For years, two of the most technologically advanced nations have slugged by with broadband, of which if was an Olympic athlete, would probably be beaten by a dead squirrel called Harold. Both the United States and United Kingdom, separated only by monarchy, our stupid accent and a big pond, have been plagued with lack of proper broadband speeds.
Even France is beating the pants off us in broadband speeds. France! C'mon! (Don't panic, as a nation we get on very well with France).
With the help of a UK government agency, and everlasting Obamarama, both nations look set to start to get a total nationwide blanket of broadband service.
The United StatesWith more nuclear weapons than any other nation on the planet, you would have thought a blithering idiot would have at least put aside a little bit of money towards getting broadband rolled out to every home. Then again, you could say that about our previous Prime Minister. The US has an average broadband speed of 4.9mbps, which isn't so bad, enabling you to download a webpage in 2 seconds, a YouTube video clip in around 2 minutes, and a DVD quality video in around 8 hours.
But as always, you'll hear from consumers saying, "it's not fast enough". How bloody fast do you want it? Do you want to be able to hear the broadband whistling through your house? Do you want the screen to emit a shockwave every time load a website? But let's face it, university students will often get the best deal as they're on campuses with gigabit lines hooked into the telephone exchange. The rest of the consumers are stuck downloading on-demand comedy at a rate of a single laugh an hour.
From rather an arrogant perspective, CIO reported that America "owns the Internet" in terms of infrastructure. Maybe so, with a great big green ball of router-ness showing the infrastructure strongest in the North America region. Well, clearly not if the average broadband speed is just under 5mbps.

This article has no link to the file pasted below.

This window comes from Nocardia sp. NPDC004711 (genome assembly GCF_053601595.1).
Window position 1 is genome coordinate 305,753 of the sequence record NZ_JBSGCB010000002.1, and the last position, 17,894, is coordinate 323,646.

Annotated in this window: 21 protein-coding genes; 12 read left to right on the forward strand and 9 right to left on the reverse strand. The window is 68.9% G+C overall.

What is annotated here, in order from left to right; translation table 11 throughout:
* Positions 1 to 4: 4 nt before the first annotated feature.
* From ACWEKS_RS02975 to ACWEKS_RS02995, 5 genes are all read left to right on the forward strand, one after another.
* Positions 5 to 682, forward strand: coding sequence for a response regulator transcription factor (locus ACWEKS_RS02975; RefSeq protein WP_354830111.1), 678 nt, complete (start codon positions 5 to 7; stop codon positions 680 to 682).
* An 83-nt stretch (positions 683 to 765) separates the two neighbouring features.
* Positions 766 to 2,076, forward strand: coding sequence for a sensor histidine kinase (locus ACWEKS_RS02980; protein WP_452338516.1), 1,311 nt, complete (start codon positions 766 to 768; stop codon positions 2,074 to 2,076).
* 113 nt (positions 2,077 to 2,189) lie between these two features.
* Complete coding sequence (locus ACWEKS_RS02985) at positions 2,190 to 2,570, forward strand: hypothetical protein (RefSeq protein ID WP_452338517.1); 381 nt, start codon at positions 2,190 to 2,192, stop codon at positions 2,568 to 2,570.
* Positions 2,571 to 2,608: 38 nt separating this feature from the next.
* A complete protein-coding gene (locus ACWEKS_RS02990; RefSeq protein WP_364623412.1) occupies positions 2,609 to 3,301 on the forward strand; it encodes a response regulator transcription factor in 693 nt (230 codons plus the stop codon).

"America should lead the world in broadband penetration and Internet access"..."believing [they] can get true broadband to every community in America with better use of the nation's wireless spectrum, promotion of next-generation facilities, technologies and applications..."
By utilising the spare waves in the electromagnetic spectrum (the bits of light that exist but we cannot see) will be a great way to bring broadband, "true broadband" to every American on US soil. It is about time, and he's probably the person to get it done. It's already taking off in very rural areas where farmer's wives are indistinguishable from cows... probably.
The United KingdomEngland: the home of warm and foamy ale, aristocratic inbreeding, pronouncing "the" as just mere tutting sound and the occasional comedy public hanging. But as another great nation, once home of the British Empire, we struggle to maintain our "special relationship" with America by dropped packets on our diplomatic late-night Skype calls. Britain's broadband speeds suffer even worse than those of the United States, with half the speed expected on average at around 2.6mbps.
We, as a nation, have bound together in a mass chorus of what we are most talented at - moaning and complaining. We have now been guaranteed by 2012 that every single home in the UK will be given 2mbps broadband at least, and that super-fast fibre optic cable will be expanded in the coming years to spread (literally) light speed broadband to more places on this dingy little island. From 2mbps, to in some places, around 100mpbs. That's thousands of times over in terms of improvement and it's getting better by the day.
ADSL2+, the faster and more promising version of ADSL, which uses copper wires spread out over cities and villages, increases from boringly slow speeds to up to 24mpbs; that is still from the same copper cable. Fibre optic technology will expand this further, but it involves digging up pipes and laying optic cables in existing sewers. I feel sorry for the guys who have to lay the cable...
But with so many people all connecting to ultra-fast high speeds at the same time, will this cause a crash? Antony Walker, CEO of the Broadband Stakeholder Group, spoke to the BBC this time last year:
"Today's networks were designed to be asymmetric (the download speeds are higher than the upload speeds) and didn't anticipate the extent to which peer-to-peer networks and other services would increase upload traffic. The next generation of networks would address this issue providing much higher upload and download capacity."
The next generation of broadband service is more sophisticated, much faster and will have a better infrastructure. It's about time we start embracing change.
Updated: 11:56am GMT, 31st January 2009.